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Newborn Hearing Test

Otoacoustic emissions are a modern, reliable, painless, non-invasive and safe diagnostic method for the detection of neonatal hearing loss.

This method allows us to check the hearing (cochlea test) already from the first days of birth, second 24 hours and after, as from this moment positive (OAE) start to be emitted.

The reported incidence of childhood hearing loss is 1 child per 750 cases. Regarding the etiology of childhood sensorineural hearing loss in 85% of cases the causes are congenital, while in 10-15% it is postnatal or progressive, i.e., while no hearing loss was detected after birth, after a few months progressive hearing loss (auditory neuropathy) was developed.

The rate of congenital hearing loss is higher than congenital hypothyroidism or metabolic diseases for which in Greece there is a compulsory examination.

The likelihood of hearing loss if diagnosed before the first six months of life and treated early leads to better communication and academic development compared to children diagnosed after the age of sixth months

The American Speech-Language Hearing Association (ASHA) has since 1994 announced that hearing loss in children should be recognized by 3 months of age and hearing aids should be applied by 6 months of age with speech and language therapy. That is why the age of cochlear implantation tends to reach 6 months in order for the baby to receive the necessary auditory information more quickly.

All of the above shows how important it is to detect hearing loss in newborns. In recent years we have had methods for monitoring the hearing of newborns (otoacoustic emissions, Acoustic Brain Stem Response Meters, etc.). Most popular are otoacoustic emissions (transient TEAE, DPOAE distortion products) with which we control the normal function of the cochlea and even of the outer hair cells.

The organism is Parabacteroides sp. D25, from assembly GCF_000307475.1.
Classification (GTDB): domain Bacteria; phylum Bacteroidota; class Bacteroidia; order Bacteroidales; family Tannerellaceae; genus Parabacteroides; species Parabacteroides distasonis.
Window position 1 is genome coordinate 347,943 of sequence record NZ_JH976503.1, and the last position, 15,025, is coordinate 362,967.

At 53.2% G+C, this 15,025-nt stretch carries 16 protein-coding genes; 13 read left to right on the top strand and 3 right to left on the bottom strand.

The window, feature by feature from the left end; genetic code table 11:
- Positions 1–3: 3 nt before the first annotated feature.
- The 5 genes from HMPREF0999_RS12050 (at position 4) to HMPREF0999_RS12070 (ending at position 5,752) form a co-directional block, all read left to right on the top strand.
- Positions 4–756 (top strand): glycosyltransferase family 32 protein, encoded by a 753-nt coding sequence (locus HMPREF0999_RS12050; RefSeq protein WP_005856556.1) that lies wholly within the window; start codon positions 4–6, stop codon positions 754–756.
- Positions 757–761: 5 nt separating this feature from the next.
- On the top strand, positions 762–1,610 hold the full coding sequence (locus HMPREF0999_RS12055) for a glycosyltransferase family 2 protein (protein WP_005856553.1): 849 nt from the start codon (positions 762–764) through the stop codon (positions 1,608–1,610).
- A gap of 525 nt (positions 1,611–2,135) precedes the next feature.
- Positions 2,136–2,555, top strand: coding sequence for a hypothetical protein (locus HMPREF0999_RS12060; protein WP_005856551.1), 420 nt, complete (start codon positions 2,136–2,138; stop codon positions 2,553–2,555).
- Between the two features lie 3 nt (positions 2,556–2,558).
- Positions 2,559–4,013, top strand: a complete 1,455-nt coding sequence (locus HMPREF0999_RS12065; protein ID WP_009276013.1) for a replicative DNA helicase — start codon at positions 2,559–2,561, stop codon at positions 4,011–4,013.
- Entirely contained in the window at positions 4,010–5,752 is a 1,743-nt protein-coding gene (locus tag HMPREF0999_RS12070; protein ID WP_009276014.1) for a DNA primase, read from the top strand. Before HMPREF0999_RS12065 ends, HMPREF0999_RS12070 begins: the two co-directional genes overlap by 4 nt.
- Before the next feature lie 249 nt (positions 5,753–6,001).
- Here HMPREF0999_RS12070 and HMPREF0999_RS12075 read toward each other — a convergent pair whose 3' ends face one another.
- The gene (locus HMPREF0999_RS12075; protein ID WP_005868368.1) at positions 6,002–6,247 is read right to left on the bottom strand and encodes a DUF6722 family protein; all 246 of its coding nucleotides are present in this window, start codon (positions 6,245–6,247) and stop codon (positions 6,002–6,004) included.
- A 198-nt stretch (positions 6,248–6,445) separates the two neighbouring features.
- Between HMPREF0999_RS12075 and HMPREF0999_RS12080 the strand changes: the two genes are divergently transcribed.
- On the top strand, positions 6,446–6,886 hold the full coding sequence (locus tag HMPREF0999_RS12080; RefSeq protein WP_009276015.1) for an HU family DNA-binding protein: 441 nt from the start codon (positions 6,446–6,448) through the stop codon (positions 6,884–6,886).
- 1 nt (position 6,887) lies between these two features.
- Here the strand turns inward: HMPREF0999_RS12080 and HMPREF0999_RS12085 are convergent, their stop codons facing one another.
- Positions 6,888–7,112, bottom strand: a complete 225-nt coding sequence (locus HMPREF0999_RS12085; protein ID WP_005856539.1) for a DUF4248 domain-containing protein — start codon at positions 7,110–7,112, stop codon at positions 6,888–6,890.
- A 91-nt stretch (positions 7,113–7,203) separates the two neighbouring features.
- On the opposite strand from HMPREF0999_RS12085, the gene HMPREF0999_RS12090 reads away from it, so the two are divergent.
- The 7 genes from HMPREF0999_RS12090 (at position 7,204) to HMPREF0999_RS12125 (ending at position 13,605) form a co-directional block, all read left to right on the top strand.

By administering an appropriate sound stimulus through the external auditory canal with the help of a microdevice, we stimulate the cochlea, which reacts with low-intensity sounds that can be detected by the microphone of the microdevice we initially placed. The result of the test is classified as a normal recording of (OAE) and as an abnormal recording. In the latter case there is an indication for further testing, which will be discussed with the clinic’s ENT specialists.

If the child has particular risk factors, a full paediatric hearing screening with Auditory Brainstem Response (ABR) is required from the outset.

In many developed countries (USA, Denmark, Sweden…) the detection of hearing loss in newborns is mandatory. Unfortunately, in our country it is not yet applied on a wide scale.

Screening Test with state-of-the-art equipment

The General Clinic Euromedica Mitera Crete with the aim of providing high quality services in the field of Mother – Child is pleased to announce that it has state-of-the-art equipment and can perform screening tests for neonatal hearing loss (TEOAE, DPOAE, ABR) in all newborns.

An information table on the child’s linguistic development in the following months of development is also provided.

0-3 monthsIt scares at loud noises.
It quiets down to familiar voices.
Produces vowel sounds e.g. “ahhh, oooo”
produces squeaks emits shrieks laughs.
3-6 monthsProduces a variety of sounds e.g. “va-va, va-ga”.
He/she likes toys that have sound.
He changes the tone of the voice e.g. High toned.
He turns his/her eyes and head towards the source of the sound.
6-9 monthsHe reacts to his/her name.
It imitates speech with sounds that are not yet speech.
Plays by repeating sounds e.g., “la-la-la-la”.
Understands “no” and “hello”.
He says “da-da” and “ma-ma”.
He likes to listen to music and singing.
9-12 monthsIt reacts differently to happy and angry speech.
Turns head quickly to loud and soft sounds.
Uses 2-3 simple words correctly.
Gives toys when asked.
Stops when told “no” or “don’t”.
12-18 monthsRecognises people and body parts.
Can say what he/she wants.
His speech is beginning to sound like a sentence.
He/she gestures according to what he/she  is saying.
He/she  moves-jumps to the rhythm of music.
He/she  repeats several of the words you say to him/her.